From time to time, we will look at interesting vegetables, berries and fruits that grow naturally in the jungles or other wilderness areas and examine their uses. We need to preserve all our wild areas so that these plants do not disappear. There is no greater expert on this matter than Les Hiddens – the original Bush Tucker Man and I have referred to his army-issued bush tucker maps many times in my life.



Country of origin: Australia

Yes, this is the wattle that is our national flower and that was the inspiration for the green and gold of our Olympic uniforms. Plus Australia presented Queen Elizabeth with a gold wattle brooch when she visited us in the 1950s!

Nobody, though, back then would have thought of eating the seeds of the wattle. Today, it crops up on menus constantly especially in trendy icecream shops.

These varieties of the wattle (Mimosa or acacia) are edible:

Ac victoriae – Prickly Acacia; Ac. sophorae – Coastal Wattle; Ac retinodes – Wirilda; Ac coriacea – Dogwood; Ac murrayana – Colony Wattle; and Ac aneura – Mulga.

In their natural habitats and parkland these species are abundant. The Ac retinodes – Wirilda is a more tasty variety and is now being planted in large commercial plots for the bush tucker industry.

Acacia seeds have very hard husks and when they fall off the tree, they will last for up to twenty years only germinating after bushfires. If you plant them, soak them in boiling water for a few hours first or alternatively, throw them on the BBQ and then plant after they pop. Because their hard shell also protects the seed during long periods of dormancy on the ground you have to crack through that for the germination to occur. It is generally the first tree back after a bushfire.

Roasted ground Wattleseed has a diverse number of uses in the kitchen, from baking to thickening of sauces and casseroles, to ice cream. By dark-roasting Wattleseed, an interesting coffee is made (similar to but even better than capomo) and can be used as a beverage or as an addition to chocolate or desserts. If only people had known this during the rationing periods of the Depression and WW 2! Perhaps NOW is the time for us to look at the natural edibles in Australia, plant them all over the place and live off the fat of the land.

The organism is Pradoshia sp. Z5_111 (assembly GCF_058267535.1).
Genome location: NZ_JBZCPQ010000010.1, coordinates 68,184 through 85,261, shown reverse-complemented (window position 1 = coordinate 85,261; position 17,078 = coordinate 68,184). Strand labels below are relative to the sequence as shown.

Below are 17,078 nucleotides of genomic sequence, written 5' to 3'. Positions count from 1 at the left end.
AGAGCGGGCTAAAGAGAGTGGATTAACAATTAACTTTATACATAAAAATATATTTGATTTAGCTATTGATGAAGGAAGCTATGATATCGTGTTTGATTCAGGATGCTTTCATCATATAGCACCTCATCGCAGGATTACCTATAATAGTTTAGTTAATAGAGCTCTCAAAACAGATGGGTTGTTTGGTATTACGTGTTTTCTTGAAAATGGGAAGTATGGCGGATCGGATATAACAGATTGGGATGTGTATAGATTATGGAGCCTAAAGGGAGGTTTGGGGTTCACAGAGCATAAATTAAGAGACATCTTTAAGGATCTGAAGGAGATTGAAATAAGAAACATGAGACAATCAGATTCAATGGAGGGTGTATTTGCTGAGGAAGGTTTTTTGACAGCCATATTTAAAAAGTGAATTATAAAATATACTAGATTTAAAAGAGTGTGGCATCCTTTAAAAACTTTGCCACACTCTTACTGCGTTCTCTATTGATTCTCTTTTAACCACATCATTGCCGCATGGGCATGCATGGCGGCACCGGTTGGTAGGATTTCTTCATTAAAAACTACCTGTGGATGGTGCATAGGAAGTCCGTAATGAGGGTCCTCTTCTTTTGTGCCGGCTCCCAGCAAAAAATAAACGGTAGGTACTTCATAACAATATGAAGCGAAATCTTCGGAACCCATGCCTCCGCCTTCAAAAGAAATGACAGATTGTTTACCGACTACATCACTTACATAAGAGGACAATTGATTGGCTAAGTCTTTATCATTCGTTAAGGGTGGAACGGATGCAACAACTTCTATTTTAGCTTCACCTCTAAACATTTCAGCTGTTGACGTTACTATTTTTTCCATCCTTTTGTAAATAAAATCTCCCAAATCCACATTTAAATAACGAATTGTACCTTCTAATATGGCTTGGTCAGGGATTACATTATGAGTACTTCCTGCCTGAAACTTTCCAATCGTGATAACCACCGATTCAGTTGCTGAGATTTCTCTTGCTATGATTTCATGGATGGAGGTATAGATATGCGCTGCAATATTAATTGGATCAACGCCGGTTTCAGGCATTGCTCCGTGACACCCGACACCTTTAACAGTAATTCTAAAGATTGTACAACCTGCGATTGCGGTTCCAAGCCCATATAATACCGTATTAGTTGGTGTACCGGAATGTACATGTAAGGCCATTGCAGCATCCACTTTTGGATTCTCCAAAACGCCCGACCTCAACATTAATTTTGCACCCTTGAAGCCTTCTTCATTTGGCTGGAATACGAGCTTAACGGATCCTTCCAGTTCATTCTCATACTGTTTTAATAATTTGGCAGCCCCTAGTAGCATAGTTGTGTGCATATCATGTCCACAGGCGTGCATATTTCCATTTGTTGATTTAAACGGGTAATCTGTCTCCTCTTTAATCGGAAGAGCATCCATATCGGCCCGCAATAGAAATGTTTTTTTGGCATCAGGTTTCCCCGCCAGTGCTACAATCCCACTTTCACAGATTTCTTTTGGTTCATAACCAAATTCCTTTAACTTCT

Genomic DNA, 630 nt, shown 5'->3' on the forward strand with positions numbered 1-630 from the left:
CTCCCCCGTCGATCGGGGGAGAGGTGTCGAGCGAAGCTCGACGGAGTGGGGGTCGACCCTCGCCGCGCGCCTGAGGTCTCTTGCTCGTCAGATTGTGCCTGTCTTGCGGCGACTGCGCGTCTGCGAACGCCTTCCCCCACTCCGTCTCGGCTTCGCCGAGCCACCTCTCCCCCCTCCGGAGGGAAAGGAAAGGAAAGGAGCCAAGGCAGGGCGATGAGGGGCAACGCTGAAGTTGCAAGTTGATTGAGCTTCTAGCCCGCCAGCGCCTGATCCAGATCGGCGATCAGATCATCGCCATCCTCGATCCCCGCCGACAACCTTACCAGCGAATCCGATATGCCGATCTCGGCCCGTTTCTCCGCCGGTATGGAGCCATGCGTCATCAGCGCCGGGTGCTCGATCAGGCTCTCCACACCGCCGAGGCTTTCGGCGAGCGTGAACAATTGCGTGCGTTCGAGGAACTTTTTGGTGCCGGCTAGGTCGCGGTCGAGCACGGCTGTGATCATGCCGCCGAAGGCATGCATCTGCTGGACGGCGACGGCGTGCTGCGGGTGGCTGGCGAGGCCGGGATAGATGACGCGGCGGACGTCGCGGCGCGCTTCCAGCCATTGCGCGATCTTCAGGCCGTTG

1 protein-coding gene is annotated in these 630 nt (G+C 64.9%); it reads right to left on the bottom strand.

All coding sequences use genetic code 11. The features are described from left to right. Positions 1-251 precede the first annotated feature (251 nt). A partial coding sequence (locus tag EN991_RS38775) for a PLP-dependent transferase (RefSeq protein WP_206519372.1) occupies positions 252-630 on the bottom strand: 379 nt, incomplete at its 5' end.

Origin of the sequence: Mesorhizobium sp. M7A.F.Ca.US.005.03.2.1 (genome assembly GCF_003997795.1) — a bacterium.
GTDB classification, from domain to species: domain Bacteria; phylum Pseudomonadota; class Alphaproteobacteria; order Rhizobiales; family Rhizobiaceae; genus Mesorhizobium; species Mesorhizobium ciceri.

This edible seed is any of 40 of the original 120+ species of the wattle, the Australian Acacia tree and bush. It was bush tucker for the Aborigines. They would eat them green, roast them or mill them by crushing between large, flat stones and make them into a kind of damper or bush bread which is actually quite tasty.

Wattleseed has evolved from that ancient food source being integrated into a distinctive range of condiments often featured in authentic Australian dishes. Harvested by the Australian Aborigines 6,000 years ago, seeds from the wattle plant were sought out as a versatile and nutritious addition to their diet. Though the plant is a member of the poisonous Acacia species, the Aborigines discovered that there were over forty different edible varieties but nobody seems to know how they did this without dying.

Surprisingly, these are also collected in Mexico and you often see whole families by the side of the road, climbing wild trees and stripping off the wattleseeds.

Wattleseed is high in protein and carbohydrates. Its low glycemic index makes it suited to diabetic foods.

You can flavour coffee with it!

As well, any recipe with hazelnut in it can have wattleseeds substituted.

Acacia seed flour has a high nutritional content is available in all kinds of climates, and tastes good too. Vic Cherikoff (a significant pioneer in the Australian native food industry) developed Wattleseed as a flavouring in 1984 from selected species. It is marketed commercially and an ingredient in ice cream, biscuits, muesli, desserts, chocolates and bread and used by chefs in sauces and in whipped cream and other dairy desserts because of its pretty appearance. Some even put its roasted powder on the top of cappuccino. Trendy chefs have seized on it as something unusual to spice up their menus. There is even a beer (Wattle Seed Ale).

The taste is rich and nutty and suited to sweet or savoury dishes.

This is a seed that can legitimately be harvested for free! Nobody would, I am sure, mind, if freegans helped themselves from farmland scrub or forests the way we used to gather mushrooms many years ago. Or from local parks. Just leave no footprints!

You can buy watteseed products at: (Vic Cherikoff’s notes on using watteseed are excellent).

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